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‘The Theory of Connectivity’ lecture focuses on technology and culture

Photo credit: Elizabeth Rhaney

Photo credit: Elizabeth Rhaney

By Greg Simpson, Staff Writer Slogging through a damp campus on a Friday afternoon can tempt the casual connoisseur of higher learning.

It’s wet and cold, yet students and faculty alike trickle into the Ogeechee Theater for an presentation on the ways educators can encourage alternative forms of learning and integrate technology into our classroom.

Dr. Ela Kaye Eley’s lecture was the first of the spring semester’s lecture circuit. “I hope I set a high bar for my colleagues to strive to with their lectures and give theory on how to lecture in a new way,” Eley said after the lecture was finished.

One of the issues brought up was that of cognitive dissonance. The issue is that of cognitive dissonance between what the teachers expect, which are respectful students who show up on time, caring about the subject they are learning, and prepared to learn, and the reality, which is students that come in caring about having their voice heard, from a teacher who is as technologically literate as them if not miles ahead, and is interested in the things they are interested inside the classroom as well as outside the schoolhouse.

Teachers are struggling to engage students who just want to feel like their voice matters, but the connection falls short when teachers feel that the only way to learn is by listening to everything they say and learning things the way they learned them.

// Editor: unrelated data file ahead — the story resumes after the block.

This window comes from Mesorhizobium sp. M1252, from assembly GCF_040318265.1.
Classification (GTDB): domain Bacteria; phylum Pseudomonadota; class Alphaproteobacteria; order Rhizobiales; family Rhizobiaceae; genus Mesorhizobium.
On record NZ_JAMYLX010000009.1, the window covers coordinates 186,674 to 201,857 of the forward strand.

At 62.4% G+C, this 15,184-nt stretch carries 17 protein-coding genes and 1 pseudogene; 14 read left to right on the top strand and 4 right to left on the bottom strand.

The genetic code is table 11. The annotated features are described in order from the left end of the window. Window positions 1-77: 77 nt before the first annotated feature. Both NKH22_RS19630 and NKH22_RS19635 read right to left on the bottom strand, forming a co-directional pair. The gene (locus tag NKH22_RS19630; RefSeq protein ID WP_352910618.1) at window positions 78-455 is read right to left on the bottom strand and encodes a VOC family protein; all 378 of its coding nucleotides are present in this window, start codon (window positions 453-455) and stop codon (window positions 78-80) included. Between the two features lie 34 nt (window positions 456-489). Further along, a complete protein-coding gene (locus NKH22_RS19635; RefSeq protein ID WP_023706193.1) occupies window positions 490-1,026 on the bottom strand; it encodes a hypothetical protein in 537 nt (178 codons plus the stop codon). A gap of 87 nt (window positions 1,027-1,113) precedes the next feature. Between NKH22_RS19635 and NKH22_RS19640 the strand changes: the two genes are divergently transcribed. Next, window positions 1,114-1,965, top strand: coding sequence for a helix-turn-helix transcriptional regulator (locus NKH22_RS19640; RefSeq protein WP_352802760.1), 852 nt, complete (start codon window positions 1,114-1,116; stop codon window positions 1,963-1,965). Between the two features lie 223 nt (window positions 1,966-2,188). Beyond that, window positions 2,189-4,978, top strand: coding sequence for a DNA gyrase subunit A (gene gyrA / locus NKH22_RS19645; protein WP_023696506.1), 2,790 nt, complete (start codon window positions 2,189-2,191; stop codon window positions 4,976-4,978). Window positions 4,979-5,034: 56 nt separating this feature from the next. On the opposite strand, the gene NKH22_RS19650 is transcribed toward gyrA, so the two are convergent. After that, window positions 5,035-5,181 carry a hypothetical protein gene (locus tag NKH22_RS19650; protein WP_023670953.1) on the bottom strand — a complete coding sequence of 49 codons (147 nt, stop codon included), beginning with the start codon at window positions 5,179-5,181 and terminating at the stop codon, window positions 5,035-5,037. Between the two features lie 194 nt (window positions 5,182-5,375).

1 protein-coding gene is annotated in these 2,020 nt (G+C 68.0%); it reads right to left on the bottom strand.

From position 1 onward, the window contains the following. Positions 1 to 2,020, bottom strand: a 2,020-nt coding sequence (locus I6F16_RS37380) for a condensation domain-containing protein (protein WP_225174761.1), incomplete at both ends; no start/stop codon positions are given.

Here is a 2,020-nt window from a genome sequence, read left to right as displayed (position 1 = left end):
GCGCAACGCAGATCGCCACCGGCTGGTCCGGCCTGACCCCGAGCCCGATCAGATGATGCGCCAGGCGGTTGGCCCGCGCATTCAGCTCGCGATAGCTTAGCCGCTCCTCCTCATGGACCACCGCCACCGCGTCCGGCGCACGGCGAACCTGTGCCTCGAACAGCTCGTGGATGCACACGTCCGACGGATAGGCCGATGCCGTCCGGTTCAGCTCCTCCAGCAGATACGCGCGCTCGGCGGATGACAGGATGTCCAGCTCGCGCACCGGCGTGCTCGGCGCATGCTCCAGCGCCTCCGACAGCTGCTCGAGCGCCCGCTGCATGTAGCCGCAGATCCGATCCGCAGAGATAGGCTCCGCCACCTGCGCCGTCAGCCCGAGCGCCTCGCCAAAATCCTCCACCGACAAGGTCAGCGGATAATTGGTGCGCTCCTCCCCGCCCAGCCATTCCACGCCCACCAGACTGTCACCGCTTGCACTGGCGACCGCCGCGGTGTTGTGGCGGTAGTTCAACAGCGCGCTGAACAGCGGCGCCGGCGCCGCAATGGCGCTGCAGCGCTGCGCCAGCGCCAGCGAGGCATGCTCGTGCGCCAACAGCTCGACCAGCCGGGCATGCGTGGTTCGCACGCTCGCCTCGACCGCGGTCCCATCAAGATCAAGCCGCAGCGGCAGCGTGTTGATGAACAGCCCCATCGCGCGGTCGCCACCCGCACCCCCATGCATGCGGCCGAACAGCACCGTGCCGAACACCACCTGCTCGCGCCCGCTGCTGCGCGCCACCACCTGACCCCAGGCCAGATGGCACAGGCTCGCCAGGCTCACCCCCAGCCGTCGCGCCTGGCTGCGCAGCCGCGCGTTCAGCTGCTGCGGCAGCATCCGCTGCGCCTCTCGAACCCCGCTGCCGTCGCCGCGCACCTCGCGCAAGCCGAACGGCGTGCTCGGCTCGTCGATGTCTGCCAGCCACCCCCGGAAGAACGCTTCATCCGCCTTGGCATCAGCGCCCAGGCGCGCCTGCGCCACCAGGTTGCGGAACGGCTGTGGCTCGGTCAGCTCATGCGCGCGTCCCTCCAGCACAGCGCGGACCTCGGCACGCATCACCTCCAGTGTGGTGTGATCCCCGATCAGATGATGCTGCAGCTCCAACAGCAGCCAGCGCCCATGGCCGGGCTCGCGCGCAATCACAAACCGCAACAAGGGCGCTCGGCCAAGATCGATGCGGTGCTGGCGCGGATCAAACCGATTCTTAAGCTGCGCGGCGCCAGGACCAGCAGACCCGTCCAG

Dr. Eley emphasized that there is more than one way to absorb and retain information as well as there are ways to engage with the world around us. Her lecture, entitled ‘Informal Learning and Siemens Theory of Connectivism’ centered around the importance of informal learning, what you learn when you are not trying to learn. These are things you learn through indirect methods like browsing the Internet, having a conversation with a friend through social media, or watching a particularly interesting documentary you happen to stumble across while flipping channels.

Dr. Eley had mentioned that her lecture was an expansion on her dissertation for her doctorate from the University of Florida, after working for 12 years as a technology integration specialist for Gwinnett County.

The faculty lecture was well received by not only the faculty but,  many students as well. “The lecture was very interesting. We tend to teach the way we were taught versus the way they want to learn,” said Jane Lynes, a teacher in the Secondary Adult and Physical Education Department. Lynes also went on to expand on an idea she took away from Dr. Eley’s lecture. “One thing I took away is that we are not reaching students because we [the teachers] are not teaching them on their technological level.”

The lecture which, received overwhelming positive reviews, was also thoroughly enjoyed by the speaker. “It’s very different, giving an open-community lecture versus giving a lecture in one of my classes. The difference is that everyone is here because they wanted to be here, not like students who are there because they had to be there.”

Other students who attended the lecture called it “really interesting” and “innovative in ways we, Teachers and Education Majors, can infuse technology in the classroom.”

With endless amounts of information literally at our fingertips, the potential for new innovative ways for informal learning is expanding by the day, if not by the hour.

About The Inkwell (946 Articles)
A compelling news source at Armstrong State University since 1935.

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